Perspectives on SF in social and political dynamics
A Solution Focus Conversation with Sofie Geisler
Jan 29, 2021
Introduced by Marika Tammeaid
In this captivating fifty-minute audio conversation, Anton Stellamans interviews Sofie Geisler about her work with large scale processes and political and social movements in Mexico. Sofie describes very well what is different when practitioners take Solution Focus into the political and social change field and such a controversial theme as justice; justice as it is officially distributed and also what people think justice is.
It becomes clear that the magic wand that SF can bring to those fields is to take what people say seriously, and to give importance to what they think is important. Defining SF as ‘active acts of recognition’ is excellent wording that Sofie uses during the conversation. She also points out that practising SF on a large scale does not mean practitioners always being positive and encouraging; instead, we should be constructive and disciplined in what we bring to the change situation. As an important exception to organisational consultancy or therapy, the SF practitioner is just one player in the ‘change landscape’ of SF’s large-scale social change applications and does not lead or steer the process, not even temporarily. The work is focused more on navigating using SF lenses and nudging the emergence towards more positive results.
Sofie brings up another theme that I find extremely interesting: Do we require new types of SF questions in large scale processes? Sofie’s example of the usefulness of recognition maps is one example leading in this direction. “By whom would you like to be recognised?” and “Who would you like to notice what you do differently?” are great examples of questions that help to make sense of turbulent and complex dynamics between different opinion groups. The same goes for notions of starting to use the words the other party will hear. In the conversation, Sofie reminds us, importantly, that we should not look at public policies as ways to repair a problem but as ways to cocreate new and relevant solutions. In addition to listening to and acknowledging what people want, there are other important issues like money and impact to consider. Often the first SF act is to reframe the problem-focused public issues and the passive view of the world; this reframing leads us towards a more workable target, and it is important to engage people in building better solutions to achieve that target.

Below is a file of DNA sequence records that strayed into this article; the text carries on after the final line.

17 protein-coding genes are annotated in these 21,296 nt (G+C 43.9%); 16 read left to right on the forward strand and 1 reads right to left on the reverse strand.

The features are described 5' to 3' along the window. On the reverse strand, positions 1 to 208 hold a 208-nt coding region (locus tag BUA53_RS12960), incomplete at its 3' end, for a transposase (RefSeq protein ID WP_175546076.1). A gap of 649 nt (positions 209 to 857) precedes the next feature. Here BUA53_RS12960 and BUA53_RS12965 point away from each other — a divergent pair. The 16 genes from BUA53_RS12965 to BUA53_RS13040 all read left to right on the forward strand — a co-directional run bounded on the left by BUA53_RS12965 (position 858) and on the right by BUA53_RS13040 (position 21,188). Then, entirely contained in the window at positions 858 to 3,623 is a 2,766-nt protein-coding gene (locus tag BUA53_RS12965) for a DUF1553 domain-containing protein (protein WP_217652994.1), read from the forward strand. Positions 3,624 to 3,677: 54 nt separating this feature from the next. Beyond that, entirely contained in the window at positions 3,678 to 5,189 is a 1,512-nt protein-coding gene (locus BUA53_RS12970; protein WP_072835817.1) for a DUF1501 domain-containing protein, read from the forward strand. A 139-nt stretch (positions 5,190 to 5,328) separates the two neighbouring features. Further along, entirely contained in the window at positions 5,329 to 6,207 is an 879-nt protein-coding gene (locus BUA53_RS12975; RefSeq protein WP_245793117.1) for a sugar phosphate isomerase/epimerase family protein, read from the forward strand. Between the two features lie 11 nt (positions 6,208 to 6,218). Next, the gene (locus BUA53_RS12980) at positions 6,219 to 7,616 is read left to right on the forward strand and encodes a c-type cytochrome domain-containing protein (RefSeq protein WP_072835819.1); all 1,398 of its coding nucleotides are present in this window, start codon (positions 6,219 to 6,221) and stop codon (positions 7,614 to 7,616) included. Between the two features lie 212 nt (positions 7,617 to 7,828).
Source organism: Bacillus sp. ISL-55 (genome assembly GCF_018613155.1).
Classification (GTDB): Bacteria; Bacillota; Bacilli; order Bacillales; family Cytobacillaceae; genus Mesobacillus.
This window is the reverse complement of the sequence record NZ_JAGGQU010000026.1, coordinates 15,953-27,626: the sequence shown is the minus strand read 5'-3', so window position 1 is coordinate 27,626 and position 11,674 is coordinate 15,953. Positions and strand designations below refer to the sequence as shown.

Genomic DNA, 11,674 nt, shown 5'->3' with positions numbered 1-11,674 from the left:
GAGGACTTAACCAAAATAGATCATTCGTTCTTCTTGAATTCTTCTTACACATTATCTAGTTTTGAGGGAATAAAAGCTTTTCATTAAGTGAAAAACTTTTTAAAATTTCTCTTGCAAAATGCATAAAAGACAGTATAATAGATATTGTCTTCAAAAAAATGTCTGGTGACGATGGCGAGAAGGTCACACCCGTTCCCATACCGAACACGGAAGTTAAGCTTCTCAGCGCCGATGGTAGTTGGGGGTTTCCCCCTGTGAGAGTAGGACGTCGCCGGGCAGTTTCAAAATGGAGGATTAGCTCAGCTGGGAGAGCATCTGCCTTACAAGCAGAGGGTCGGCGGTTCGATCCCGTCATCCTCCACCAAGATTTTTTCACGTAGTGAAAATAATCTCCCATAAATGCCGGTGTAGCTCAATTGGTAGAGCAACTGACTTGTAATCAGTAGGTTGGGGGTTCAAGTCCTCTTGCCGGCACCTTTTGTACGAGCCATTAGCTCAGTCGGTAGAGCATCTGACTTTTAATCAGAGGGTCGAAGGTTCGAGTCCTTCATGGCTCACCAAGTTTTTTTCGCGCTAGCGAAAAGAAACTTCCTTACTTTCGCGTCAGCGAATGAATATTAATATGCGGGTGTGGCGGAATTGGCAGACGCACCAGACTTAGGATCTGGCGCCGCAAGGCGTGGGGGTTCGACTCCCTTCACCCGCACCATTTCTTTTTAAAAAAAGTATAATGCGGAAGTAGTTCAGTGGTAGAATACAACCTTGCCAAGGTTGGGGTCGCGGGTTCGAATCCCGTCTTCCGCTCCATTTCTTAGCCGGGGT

The future-driven, collaborative and relational design that SF brings to large-scale challenges helps to cross boundaries. With that, SF can provide public policymakers and NGOs with a new type of platform to contribute to society and to social change. Like Sofie suggests, it would be worthwhile to identify what is already going on within the global SF community in the political and social change fields and start to recognise the resources SF has to offer for policymaking and implementing reforms, where people are co-creators.